i've taken to reading more often while waiting around at metro stations and other public-type places. lots of locals do it; when in rome...
anyhow, that brought me to my people watching today. as the blue line pulled up at rosslyn today, i shut my book. (i'm rarely blessed with the ability to read in moving vehicles. if i get a seat, sometimes. reading a book is easier than reading the paper.) as the horde stirred with the trains arrival, i caught a young 20-something sneaking a glance at my book choice. she quickly averted her eyes and resumed reading her book, which happened to be one i read in the fall, ecology of a cracker childhood. i wonder what went through her head. i wonder what goes through everyone's head, especially the readers, as they take stock of what their fellow riders are reading at the station or on the train. "hey, i read that." "hmm, she's really into that book." "she clearly bought that at the checkout line." "he's cute and smart. how should i get his attention?"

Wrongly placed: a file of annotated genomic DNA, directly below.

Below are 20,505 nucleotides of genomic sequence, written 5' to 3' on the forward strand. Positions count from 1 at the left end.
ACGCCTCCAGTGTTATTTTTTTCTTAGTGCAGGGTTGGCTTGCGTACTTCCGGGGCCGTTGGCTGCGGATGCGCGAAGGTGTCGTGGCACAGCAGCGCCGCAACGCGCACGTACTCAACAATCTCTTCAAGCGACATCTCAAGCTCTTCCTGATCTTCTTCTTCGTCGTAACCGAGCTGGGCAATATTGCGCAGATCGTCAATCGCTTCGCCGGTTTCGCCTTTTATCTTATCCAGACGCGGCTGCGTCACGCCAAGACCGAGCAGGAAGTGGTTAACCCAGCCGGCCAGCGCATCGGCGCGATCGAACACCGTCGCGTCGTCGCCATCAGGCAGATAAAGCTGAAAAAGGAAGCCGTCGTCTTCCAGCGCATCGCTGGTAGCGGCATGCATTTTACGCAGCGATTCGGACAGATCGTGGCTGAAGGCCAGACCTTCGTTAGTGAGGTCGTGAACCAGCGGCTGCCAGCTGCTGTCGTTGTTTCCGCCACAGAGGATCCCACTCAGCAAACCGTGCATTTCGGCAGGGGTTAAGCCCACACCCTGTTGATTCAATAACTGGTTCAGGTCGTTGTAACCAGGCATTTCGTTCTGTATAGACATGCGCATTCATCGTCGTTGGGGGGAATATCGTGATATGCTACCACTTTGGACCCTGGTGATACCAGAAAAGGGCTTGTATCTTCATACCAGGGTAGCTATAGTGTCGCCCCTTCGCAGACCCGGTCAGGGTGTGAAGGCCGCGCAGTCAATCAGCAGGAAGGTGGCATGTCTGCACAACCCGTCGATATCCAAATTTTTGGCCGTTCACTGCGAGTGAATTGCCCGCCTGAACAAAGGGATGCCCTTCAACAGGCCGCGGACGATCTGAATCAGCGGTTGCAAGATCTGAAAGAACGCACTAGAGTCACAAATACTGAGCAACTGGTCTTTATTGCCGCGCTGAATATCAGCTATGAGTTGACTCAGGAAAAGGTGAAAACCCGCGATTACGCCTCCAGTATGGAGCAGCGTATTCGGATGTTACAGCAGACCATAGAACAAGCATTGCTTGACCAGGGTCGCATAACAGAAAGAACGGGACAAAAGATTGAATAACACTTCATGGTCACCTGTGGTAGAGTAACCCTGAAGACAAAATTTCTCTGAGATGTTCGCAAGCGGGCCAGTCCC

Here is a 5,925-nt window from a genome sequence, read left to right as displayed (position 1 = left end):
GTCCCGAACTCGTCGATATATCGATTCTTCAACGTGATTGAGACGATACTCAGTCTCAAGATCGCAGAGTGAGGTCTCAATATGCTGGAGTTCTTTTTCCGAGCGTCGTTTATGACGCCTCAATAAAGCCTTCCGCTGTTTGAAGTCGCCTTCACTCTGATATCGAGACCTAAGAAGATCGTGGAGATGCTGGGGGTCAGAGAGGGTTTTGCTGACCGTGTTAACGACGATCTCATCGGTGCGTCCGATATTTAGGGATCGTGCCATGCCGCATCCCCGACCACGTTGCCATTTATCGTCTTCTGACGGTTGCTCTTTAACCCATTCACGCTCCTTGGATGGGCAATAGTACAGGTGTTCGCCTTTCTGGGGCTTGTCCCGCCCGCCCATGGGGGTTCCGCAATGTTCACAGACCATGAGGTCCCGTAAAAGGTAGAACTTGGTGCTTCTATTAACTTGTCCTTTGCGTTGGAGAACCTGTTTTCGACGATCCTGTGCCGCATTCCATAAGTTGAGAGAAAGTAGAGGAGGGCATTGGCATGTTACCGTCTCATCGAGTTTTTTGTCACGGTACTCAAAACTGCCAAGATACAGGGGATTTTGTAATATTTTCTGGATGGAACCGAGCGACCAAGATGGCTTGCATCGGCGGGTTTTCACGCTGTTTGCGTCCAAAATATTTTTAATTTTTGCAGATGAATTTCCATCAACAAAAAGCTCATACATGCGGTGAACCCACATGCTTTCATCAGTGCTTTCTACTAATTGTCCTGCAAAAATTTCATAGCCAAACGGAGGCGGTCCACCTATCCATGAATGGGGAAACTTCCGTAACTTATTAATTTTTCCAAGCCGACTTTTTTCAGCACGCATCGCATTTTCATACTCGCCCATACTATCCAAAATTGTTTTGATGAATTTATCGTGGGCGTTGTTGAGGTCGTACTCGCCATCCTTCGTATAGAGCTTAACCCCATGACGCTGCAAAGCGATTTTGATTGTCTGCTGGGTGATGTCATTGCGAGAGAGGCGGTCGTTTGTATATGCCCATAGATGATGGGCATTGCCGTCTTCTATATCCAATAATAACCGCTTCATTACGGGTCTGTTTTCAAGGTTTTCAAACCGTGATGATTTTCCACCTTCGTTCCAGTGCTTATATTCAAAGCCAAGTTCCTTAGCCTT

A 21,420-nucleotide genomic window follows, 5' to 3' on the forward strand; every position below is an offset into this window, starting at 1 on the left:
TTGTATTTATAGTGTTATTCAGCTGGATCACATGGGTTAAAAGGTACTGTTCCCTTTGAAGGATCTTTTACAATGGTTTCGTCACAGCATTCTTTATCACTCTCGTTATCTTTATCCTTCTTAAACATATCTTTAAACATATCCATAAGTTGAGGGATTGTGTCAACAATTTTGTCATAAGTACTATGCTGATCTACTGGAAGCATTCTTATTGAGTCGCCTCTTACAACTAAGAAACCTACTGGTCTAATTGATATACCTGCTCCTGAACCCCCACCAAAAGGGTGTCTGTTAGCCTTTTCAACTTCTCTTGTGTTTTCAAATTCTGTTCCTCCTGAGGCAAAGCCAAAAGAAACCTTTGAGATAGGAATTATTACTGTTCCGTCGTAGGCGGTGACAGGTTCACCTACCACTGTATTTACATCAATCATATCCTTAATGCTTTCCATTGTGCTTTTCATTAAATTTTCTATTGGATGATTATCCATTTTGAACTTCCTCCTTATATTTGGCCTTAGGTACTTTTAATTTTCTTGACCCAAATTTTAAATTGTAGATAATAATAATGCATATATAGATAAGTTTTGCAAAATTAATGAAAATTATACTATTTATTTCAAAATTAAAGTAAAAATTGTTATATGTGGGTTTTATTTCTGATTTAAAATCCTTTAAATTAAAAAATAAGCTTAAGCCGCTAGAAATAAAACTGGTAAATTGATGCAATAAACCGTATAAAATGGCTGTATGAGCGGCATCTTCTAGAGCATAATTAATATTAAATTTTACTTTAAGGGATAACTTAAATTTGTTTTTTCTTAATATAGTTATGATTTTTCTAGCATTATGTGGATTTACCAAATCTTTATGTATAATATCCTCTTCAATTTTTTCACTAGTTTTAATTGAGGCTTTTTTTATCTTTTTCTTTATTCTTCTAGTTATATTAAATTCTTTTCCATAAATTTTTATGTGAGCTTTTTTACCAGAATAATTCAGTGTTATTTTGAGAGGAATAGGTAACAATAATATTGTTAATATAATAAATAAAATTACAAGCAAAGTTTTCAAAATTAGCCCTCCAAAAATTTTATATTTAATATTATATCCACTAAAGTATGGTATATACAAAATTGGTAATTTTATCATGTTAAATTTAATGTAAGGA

i discovered this week on the train that there are several types of people during rush hour. presuming there are very few tourists at this time of day, i'll say that they all work in the city. first are the readers. magazines, books, newspapers, work papers. there's the sleepers. these folks just plain pass out as soon as they're on the train. they wake up at the terminus of the line, look around confused, and stumble out of the station. folks like these are pretty common early in the morning too; those are a different breed though. they worked the night shift and ride the train because it's air conditioned and no one bothers them. somehow, they manage to get off at the right stop too. there's the texters, who don't let their thumbs rest at all. this is the common species of the breed. the more ubiquitous (at least in this city) are the blackberry addicts. their eyes forever scanning their inbox, their smartphone never makes it to the hip holster for the hour commute. the zoned-out ipod junkies tune out the rest of the world, bobbing their heads and staring at the screen. those are the most obvious.
all others seem to nervously watch each station and each person as if they're on a train with degenerates and miscreants. very rarely do i see people interacting with one another. eastbound trains tend to have more of this. of all the random strangers that i've talked to on the train, they've all been super nice and very few of them have been anything like me.
it's been a while. damn, i love this city!